@belligero: what's a good example of the 16520 going for these days, in USD? I'm too lazy to shop around, and already own a 116520 smile.gif so mainly just curious.

For me personally, I still really, *really* want to see the ceramic bezel version in the flesh. But who knows when that will happen?

I had just waited so long for Rolex to drop that combo in SS (black bezel / white dial / black subdials). Don't disagree that it could ultimately become far more common-- but at this level, it's all about which particular model really sings to you individually of course. There are actually several recent sports models from them that I find quite appealing these days.

Great pics, btw.
post #2545 of 3487
Thanks, Keith!

Well, prices can be all over the place for these depending on the small details; there's a significant premium for the early variants, which are recognizable by slightly-different bezel markings and dial printing ("floating", "inverted 6", "225 bezel", etc.), oxidized rings ("Patrizzi dial"), and porcelain dials (rare and extremely expensive). I'm certain that they'd all look identical to normal people.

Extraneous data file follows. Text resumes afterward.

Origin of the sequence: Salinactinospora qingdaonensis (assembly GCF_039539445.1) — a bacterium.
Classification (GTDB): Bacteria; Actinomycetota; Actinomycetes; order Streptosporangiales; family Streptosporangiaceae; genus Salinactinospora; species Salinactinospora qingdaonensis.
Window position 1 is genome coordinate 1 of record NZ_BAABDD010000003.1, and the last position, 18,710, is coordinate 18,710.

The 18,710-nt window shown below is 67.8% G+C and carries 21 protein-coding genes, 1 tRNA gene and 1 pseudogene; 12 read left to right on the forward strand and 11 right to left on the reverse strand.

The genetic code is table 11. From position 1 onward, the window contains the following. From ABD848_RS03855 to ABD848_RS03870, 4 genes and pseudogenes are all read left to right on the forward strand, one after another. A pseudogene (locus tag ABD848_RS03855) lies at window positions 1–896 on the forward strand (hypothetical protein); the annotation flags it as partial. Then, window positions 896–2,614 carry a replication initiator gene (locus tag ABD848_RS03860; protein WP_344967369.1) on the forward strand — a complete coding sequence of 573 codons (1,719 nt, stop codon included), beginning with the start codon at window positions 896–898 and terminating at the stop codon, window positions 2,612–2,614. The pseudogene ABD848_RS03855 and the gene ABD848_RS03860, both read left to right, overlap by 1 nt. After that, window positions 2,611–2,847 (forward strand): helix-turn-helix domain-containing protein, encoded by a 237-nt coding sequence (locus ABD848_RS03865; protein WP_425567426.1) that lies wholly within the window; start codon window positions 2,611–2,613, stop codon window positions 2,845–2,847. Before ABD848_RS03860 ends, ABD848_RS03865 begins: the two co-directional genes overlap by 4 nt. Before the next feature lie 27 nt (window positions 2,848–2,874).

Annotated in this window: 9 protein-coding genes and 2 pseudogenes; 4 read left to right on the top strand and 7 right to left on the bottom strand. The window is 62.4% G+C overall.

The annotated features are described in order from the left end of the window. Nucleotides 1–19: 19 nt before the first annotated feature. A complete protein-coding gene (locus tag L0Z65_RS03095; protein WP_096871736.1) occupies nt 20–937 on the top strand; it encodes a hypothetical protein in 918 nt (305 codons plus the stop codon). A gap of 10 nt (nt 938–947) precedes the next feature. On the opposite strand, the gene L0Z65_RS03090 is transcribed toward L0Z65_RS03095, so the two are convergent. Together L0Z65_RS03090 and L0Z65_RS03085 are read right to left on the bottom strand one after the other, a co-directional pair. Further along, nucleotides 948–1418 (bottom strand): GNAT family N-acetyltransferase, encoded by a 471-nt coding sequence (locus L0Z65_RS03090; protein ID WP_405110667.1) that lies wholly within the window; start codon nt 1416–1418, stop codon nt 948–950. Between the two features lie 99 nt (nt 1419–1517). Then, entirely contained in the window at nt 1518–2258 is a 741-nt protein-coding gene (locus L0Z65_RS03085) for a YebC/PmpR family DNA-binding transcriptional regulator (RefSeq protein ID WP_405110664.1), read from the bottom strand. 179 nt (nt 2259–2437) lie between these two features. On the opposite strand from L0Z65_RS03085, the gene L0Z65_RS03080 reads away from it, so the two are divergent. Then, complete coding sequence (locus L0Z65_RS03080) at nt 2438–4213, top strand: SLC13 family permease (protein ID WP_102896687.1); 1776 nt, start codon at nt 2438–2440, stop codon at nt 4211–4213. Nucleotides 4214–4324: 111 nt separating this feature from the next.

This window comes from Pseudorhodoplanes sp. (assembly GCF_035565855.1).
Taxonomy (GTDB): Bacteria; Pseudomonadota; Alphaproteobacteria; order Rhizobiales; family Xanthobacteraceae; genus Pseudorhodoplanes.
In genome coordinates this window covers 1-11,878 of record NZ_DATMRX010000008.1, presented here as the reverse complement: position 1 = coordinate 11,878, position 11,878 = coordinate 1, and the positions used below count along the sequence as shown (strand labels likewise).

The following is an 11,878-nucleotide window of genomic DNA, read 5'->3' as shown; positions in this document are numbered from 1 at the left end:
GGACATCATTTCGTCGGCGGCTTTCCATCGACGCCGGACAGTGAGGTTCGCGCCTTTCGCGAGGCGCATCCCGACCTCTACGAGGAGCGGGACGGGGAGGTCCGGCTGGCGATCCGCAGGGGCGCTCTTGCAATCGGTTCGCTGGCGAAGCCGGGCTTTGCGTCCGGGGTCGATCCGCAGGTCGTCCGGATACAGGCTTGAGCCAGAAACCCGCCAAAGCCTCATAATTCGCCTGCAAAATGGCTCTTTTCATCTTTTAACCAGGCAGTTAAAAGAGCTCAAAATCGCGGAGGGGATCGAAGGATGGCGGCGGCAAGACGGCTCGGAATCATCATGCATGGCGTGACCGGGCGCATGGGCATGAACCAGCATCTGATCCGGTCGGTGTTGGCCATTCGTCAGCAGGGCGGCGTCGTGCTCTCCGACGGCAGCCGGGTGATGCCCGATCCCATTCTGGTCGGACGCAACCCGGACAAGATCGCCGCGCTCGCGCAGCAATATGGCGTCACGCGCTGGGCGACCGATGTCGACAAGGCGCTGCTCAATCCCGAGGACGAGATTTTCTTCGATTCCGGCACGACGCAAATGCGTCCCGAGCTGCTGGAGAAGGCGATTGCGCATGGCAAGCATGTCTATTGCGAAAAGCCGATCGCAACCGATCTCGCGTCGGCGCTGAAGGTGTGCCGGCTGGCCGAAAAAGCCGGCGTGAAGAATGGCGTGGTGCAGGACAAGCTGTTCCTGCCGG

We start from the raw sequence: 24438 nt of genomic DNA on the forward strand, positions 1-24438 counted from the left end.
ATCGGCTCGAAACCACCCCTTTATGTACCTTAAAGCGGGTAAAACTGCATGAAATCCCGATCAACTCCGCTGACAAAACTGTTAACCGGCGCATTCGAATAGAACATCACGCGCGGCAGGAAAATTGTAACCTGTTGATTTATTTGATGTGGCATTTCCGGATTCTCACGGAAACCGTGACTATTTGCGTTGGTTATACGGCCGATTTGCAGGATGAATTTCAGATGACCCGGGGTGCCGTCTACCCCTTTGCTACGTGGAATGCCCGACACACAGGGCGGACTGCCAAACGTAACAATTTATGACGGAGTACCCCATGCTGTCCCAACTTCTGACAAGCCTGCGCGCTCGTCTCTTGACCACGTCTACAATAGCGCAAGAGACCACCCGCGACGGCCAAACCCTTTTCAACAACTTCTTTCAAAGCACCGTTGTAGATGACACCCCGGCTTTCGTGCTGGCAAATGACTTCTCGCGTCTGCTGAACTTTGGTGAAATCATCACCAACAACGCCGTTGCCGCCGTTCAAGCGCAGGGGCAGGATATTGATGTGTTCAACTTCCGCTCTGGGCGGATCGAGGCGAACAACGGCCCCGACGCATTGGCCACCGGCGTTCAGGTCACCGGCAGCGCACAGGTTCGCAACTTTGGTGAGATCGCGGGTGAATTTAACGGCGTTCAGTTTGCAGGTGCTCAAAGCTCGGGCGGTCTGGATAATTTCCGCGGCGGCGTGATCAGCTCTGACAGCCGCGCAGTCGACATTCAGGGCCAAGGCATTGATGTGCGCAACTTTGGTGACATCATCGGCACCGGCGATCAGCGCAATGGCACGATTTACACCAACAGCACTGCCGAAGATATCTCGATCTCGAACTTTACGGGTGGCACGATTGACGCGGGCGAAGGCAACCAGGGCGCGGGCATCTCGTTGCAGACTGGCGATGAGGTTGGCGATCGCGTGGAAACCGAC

The more-common dial variations seem to go for roughly the same price on the secondary market right now as a 116520 in comparable shape. Condition can of course vary greatly and nice-looking examples do sometimes show up for not much more than rough ones; it pays to be patient. Reasonable deals on well-taken-care-of watches are certainly going to more difficult to come by. By the way, I don't claim any special insight on this stuff — I just use watchrecon.com to see what forum guys are asking.

But I figure that if someone wants a modern but not-too-modern watch that's both practical enough to wear and has good collectibility potential, it's one of the better bets out there.

Obviously, the in-house movement version is no slouch, either; I know a few watchmakers who wear it. Henrik definitely makes his look good:

image credit: horologer